Key Points

  • Overexpression of WT1 and PRAME are common in MDS patients with thrombocytopenia. Both are independent poor prognostic factor for outcome.

  • The evaluation of WT1/PRAME transcript analysis can better risk-stratify the patients, thus guiding individualized treatment.

Abstract

Thrombocytopenia is associated with life-threatening bleeding and is common in myelodysplastic syndromes (MDS). Robust molecular prognostic biomarkers need to be developed to improve clinical decision making for patients with MDS with thrombocytopenia. Wilms tumor 1 (WT1) and preferentially expressed antigen in melanoma (PRAME) are promising immunogenic antigen candidates for immunotherapy, and their clinical effects on patients with MDS with thrombocytopenia are still not well understood. We performed a multicenter observational study of adult patients with MDS with thrombocytopenia from 7 different tertiary medical centers in China. We examined bone marrow samples collected at diagnosis for WT1 and PRAME transcript levels and then analyzed their prognostic effect for patients with MDS with thrombocytopenia. In total, we enrolled 1110 patients diagnosed with MDS with thrombocytopenia. Overexpression of WT1 and PRAME was associated with elevated blast percentage, worse cytogenetics, and higher Revised International Prognostic Scoring System (IPSS-R) risk. Further, both WT1 and PRAME overexpression were independent poor prognostic factors for acute myeloid leukemia evolution, overall survival, and progression-free survival. Together, the 2 genes overexpression identified a population of patients with MDS with substantially worse survival. On the basis of WT1 and PRAME transcript levels, patients with MDS with IPSS-R low risk were classified into 2 significantly divergent prognostic risk groups: a low-favorable group and a low-adverse group. The low-adverse group had survival similar to that of patients in the intermediate-risk group. Our study demonstrates that the evaluation of WT1/PRAME transcript analysis may improve the prognostication precision and better risk-stratify the patients.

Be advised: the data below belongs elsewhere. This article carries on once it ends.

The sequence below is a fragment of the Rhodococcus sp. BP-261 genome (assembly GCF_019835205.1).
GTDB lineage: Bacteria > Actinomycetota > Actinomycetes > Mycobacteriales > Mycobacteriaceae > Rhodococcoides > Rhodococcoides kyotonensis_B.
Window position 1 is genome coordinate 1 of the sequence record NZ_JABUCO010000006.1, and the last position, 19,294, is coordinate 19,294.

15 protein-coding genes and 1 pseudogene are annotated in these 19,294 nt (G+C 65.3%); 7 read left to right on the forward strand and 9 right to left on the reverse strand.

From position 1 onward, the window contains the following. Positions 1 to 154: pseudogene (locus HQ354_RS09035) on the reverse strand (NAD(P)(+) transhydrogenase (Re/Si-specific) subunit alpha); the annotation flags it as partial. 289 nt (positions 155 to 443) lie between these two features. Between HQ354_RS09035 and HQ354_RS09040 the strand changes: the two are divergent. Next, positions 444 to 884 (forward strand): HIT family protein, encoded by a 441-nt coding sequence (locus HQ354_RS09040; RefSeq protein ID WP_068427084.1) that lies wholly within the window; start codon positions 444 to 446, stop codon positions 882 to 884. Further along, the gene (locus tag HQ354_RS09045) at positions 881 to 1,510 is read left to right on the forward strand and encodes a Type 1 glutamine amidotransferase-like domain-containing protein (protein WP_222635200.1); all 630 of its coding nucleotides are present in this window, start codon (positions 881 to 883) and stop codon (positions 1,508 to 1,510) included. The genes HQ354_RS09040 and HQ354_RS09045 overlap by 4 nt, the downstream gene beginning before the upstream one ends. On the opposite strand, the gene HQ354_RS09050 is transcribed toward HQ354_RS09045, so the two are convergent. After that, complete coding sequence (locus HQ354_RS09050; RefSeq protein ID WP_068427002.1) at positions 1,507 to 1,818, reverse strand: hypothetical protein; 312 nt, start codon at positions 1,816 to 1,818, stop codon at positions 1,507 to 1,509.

Introduction

The myelodysplastic syndromes (MDS) comprise a group of clonal bone marrow stem cell disorders characterized by ineffective hematopoiesis, peripheral cytopenias, and propensity to acute myeloid leukemia (AML) transformation.1-3  Thrombocytopenia is common in MDS and leads to significant mortality because of life-threatening bleeding risk and increased risk for transformation to AML.4  The initial cytopenia presentation of patients with MDS with thrombocytopenia can be variable, including isolated thrombocytopenia, bicytopenia, and pancytopenia. At this time, there is no information available on the differences in clinical profiles and prognosis among different cytopenia subtypes. Especially for patients with MDS with isolated thrombocytopenia, the diagnosis of immune thrombocytopenia rather than MDS may initially occur,5-8  as different kinds of causes, from normal variants to severe congenital and acquired disorders, can be responsible for thrombocytopenia. Given the difficulty of diagnosis coupled with the fact that MDS with thrombocytopenia subtype is poorly described, proper workup of both patient and disease features is essential to provide diagnostic and therapeutic strategy recommendations.